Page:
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My son is 27.

He has worked for a local shop since leaving school, rising from assistant to assistant manager in the 10 yrs.


5 months ago he was asked to work at different location for a few weeks due to them having no management in place.


He covered this absence a number of times.


On his last cover, he decided to take the team out for a goodbye drink the night before his last day.


During that night he stupidly made a play for a colleague and asked her back to his hotel.


There had been flirty texting and calls between them since he had been there.


she said no and he went on somewhere else.


He then slept through his alarm and was over an hour late for work.

He arrived and was hungover.

This is not something he would normally do at all, in fact he has been commended for his timekeeping and punctuality in previous reviews.


On his return to his normal shop, he was suspended.

The girl made an allegation,

saying he made it uncomfortable for her to work,

that she was refused a day off because she hadn't slept with him

and that he had been drinking whilst working.


They held an investigation and found that he hadn't been drinking (other workers statements)

and that the girl had lied about the day off


however he admitted to asking her back to hotel.

He left out the fact they had been flirting in his statement.


During his hearing, they didn't give him minutes, of the process or company grievance policy.


After 6 weeks of suspension they have now dismissed him for gross misconduct for being late

(he was only key holder so shop was shut ie loss of business),

being hungover and abusing his position of trust by asking her back.


He has been given no notice of what he will receive (lieu of notice, holiday pay etc) but what concerns us more is


1. The reference

2. Accrued flexi time of over 300 hours


His contract mentions flexi time is given in place of overtime

but nothing else is mentioned about what happens when the employment ends.


Surely they can't expect him to have worked almost 9 weeks overtime for no.pay?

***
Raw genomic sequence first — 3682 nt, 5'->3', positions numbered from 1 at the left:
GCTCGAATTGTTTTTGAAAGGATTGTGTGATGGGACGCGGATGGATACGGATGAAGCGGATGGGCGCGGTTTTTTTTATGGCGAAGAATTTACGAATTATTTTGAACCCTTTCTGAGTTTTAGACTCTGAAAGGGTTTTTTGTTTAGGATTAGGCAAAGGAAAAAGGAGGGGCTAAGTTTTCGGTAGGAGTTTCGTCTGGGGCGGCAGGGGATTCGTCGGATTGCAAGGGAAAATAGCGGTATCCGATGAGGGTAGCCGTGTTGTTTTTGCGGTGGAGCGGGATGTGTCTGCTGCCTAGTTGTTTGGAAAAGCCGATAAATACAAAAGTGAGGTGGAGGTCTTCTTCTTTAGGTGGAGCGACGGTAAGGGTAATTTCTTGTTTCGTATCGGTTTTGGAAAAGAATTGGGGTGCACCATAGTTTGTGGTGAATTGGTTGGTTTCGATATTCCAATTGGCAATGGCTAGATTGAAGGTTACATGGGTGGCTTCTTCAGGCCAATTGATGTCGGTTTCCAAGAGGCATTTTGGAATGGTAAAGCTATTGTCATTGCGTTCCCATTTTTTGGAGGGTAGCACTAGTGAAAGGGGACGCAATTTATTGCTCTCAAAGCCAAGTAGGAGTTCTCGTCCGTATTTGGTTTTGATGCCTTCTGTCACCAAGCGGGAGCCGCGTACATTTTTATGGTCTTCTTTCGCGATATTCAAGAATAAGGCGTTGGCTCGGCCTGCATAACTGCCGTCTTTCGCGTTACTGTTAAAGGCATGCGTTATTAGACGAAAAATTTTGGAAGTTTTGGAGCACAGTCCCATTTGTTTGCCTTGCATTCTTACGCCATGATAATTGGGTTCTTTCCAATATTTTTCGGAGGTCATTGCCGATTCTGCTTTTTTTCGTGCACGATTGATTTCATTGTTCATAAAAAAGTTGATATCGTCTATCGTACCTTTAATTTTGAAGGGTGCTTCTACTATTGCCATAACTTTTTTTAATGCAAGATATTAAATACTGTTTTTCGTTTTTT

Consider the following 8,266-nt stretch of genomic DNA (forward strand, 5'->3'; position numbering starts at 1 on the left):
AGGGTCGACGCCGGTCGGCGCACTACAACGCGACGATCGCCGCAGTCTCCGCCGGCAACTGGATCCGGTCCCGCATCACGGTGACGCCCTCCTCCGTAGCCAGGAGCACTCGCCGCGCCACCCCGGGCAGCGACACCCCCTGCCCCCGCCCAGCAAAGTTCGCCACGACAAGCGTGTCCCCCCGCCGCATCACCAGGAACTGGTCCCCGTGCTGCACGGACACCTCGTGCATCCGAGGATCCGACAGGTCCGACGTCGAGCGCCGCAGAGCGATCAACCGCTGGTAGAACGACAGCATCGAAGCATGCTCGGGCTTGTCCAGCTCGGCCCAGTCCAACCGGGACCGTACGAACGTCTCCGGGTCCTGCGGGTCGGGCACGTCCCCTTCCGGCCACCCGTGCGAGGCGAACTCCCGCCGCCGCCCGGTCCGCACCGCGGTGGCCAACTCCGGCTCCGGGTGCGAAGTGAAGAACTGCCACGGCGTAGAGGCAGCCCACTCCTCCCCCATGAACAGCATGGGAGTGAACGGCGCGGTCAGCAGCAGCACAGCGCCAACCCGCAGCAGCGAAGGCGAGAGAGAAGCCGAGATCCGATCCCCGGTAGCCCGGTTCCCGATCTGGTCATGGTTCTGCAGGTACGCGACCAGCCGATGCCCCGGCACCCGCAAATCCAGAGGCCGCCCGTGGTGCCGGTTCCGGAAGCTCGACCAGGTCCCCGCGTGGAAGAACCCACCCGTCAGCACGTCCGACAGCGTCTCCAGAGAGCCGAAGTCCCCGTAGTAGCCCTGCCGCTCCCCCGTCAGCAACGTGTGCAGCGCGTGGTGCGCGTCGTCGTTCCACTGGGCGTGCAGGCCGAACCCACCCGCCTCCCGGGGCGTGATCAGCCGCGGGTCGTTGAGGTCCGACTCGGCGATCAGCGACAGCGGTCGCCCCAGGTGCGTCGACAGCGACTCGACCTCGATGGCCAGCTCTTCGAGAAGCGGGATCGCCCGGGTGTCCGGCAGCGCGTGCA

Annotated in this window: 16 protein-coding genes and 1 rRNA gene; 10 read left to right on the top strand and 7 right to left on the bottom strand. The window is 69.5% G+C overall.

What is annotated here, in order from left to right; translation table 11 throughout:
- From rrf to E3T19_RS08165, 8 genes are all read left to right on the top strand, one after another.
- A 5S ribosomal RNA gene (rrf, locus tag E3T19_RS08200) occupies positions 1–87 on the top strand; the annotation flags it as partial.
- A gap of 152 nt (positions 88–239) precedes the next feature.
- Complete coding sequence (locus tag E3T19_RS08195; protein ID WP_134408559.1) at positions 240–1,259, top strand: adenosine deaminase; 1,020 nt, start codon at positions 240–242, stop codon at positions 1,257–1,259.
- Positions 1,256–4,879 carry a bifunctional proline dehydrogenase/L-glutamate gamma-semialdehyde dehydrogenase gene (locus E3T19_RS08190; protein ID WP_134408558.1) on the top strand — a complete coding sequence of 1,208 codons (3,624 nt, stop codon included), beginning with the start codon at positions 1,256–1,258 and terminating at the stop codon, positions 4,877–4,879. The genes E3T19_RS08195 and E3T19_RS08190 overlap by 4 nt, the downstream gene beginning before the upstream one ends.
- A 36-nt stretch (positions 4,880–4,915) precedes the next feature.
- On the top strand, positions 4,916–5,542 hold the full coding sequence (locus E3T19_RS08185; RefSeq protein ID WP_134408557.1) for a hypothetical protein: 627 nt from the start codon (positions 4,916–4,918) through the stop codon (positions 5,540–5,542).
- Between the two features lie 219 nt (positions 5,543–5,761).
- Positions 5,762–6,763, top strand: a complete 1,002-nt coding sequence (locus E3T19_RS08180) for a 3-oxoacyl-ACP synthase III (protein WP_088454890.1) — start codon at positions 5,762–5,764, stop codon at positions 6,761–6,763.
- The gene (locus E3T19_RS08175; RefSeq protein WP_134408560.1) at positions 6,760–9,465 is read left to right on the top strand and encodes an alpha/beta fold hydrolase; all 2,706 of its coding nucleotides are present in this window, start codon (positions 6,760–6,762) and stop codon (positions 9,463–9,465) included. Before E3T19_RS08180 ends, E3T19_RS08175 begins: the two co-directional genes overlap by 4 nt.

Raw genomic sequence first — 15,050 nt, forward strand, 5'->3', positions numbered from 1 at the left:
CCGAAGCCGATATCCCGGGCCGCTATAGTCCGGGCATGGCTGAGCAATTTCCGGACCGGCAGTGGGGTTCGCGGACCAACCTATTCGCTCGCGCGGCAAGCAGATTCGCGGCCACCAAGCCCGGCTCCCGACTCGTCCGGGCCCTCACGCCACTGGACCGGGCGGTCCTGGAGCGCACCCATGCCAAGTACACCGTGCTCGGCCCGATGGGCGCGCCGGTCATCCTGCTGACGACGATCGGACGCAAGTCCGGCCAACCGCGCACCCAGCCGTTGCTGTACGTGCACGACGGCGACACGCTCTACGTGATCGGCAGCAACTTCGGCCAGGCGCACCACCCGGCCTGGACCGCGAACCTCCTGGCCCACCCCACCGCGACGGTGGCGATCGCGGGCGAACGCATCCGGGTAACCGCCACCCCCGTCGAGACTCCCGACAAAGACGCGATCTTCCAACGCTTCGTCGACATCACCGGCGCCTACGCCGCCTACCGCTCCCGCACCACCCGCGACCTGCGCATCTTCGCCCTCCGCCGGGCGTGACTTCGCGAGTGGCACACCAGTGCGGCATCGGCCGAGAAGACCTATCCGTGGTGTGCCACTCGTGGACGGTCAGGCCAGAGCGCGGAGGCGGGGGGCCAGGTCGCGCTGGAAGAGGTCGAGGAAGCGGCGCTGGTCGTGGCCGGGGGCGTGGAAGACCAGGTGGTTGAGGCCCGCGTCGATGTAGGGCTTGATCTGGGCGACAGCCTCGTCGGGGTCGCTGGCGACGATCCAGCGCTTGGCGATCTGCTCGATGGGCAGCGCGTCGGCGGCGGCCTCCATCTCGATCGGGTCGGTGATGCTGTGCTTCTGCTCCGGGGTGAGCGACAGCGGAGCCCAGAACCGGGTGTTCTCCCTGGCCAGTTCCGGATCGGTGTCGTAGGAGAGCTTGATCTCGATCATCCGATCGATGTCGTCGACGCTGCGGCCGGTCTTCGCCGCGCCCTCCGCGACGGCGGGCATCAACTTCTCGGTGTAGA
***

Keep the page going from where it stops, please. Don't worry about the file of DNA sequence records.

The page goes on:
He had an exemplary work record before this.


As a side..he was asked to take this other shop permanently but refused due to it being so far away.


Now I have rollicked him for his stupidity, but I really need to help him too.


He has two young children with his ex partner, who he pays maintenance to.


We know he won't get JSA, but he has applied for lots of.jobs.


He hasn't got to the stage of needed the refenrce yet, but are they likely to say why he was dismissed?


I'm hoping someone can give us some advice

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Sorry to hear about this very difficult situation. The dismissal does sound a little bit harsh may be open to an unfair dismissal challenge if your son has the stomach for taking this to an Employment Tribunal. Does he has a formal written statement of the reasons for dismissal? If not, he has a statutory right to request this.


On a reference some employers might say someone was dismissed and explain why. But many other employers, especially large organisations, have a policy of only confirming job title and dates of employment with nothing else. It is worth him getting in touch with HR and asking about this.


Maybe someone else can advise on flexitime. The first thing would be to carefully check his employment contract to see what it says.




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Thank you Steampowered, I really appreciate your response.